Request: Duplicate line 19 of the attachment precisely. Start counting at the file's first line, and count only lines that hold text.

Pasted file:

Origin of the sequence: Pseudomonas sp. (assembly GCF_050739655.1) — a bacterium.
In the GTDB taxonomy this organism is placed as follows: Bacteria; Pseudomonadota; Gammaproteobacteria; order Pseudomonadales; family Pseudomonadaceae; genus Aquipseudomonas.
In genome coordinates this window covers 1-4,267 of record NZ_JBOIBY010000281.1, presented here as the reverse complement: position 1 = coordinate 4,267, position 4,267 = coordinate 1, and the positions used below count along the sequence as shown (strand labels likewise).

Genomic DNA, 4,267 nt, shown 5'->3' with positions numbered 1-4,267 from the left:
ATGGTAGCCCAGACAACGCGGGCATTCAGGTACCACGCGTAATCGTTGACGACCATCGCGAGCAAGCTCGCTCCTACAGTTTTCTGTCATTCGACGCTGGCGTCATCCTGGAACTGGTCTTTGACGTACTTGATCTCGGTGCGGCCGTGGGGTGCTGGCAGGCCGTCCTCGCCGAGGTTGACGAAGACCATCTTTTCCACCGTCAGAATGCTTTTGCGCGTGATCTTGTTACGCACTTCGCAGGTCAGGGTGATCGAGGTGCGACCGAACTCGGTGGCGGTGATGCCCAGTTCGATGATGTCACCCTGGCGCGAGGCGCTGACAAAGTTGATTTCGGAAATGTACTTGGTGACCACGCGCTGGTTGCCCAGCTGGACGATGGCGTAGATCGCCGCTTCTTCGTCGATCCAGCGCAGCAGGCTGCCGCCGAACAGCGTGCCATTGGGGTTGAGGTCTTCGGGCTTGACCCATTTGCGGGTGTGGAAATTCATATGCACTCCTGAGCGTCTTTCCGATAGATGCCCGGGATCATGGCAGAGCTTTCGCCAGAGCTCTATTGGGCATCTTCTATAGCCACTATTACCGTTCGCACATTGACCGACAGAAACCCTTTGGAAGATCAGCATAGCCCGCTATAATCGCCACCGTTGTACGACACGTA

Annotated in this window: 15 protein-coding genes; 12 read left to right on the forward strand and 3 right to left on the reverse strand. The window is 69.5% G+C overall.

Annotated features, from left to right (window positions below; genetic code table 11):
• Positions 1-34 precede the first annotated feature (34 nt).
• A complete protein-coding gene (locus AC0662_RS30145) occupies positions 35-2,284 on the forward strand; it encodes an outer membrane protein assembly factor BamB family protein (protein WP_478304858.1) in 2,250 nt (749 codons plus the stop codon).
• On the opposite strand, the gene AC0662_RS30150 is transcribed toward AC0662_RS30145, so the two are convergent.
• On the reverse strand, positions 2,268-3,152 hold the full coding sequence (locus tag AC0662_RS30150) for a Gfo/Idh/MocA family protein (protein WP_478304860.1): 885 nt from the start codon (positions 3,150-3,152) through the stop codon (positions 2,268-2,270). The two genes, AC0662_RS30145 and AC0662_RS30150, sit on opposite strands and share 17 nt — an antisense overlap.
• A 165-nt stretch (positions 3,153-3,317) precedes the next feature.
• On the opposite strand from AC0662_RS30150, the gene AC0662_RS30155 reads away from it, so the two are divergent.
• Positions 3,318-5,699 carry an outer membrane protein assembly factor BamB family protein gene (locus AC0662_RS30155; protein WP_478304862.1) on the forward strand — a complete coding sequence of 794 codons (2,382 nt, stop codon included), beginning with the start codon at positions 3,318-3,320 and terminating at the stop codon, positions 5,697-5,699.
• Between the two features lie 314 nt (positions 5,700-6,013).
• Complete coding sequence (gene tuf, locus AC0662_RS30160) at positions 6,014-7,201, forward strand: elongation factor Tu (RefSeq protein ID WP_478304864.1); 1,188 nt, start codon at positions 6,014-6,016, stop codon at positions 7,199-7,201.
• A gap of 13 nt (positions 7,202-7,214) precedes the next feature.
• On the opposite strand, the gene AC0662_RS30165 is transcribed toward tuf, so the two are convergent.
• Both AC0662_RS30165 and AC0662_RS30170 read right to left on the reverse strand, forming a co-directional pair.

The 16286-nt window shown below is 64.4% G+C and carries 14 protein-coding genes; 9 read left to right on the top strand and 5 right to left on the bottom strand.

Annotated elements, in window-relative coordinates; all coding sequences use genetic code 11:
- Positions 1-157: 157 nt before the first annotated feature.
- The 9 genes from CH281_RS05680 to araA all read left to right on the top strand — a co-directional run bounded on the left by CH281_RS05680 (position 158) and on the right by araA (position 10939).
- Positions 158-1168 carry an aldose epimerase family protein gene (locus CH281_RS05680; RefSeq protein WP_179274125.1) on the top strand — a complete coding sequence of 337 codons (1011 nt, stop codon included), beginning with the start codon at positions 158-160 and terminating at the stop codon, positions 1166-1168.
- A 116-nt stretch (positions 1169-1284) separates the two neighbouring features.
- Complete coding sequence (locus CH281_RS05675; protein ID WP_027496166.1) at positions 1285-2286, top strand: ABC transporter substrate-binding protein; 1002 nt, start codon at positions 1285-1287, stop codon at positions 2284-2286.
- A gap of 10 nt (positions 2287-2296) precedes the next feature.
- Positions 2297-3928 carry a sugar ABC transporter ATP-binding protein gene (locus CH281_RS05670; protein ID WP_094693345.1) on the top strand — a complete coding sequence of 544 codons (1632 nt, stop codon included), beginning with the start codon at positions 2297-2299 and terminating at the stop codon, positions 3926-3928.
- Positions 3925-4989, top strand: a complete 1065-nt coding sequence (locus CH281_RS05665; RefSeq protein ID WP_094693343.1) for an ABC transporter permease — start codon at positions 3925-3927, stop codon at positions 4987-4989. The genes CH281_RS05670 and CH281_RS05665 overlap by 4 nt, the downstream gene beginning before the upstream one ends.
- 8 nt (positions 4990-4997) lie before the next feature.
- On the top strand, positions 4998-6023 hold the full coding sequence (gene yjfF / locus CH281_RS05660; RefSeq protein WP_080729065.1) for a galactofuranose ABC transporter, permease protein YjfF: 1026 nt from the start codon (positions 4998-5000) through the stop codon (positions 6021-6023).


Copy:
• Both AC0662_RS30165 and AC0662_RS30170 read right to left on the reverse strand, forming a co-directional pair.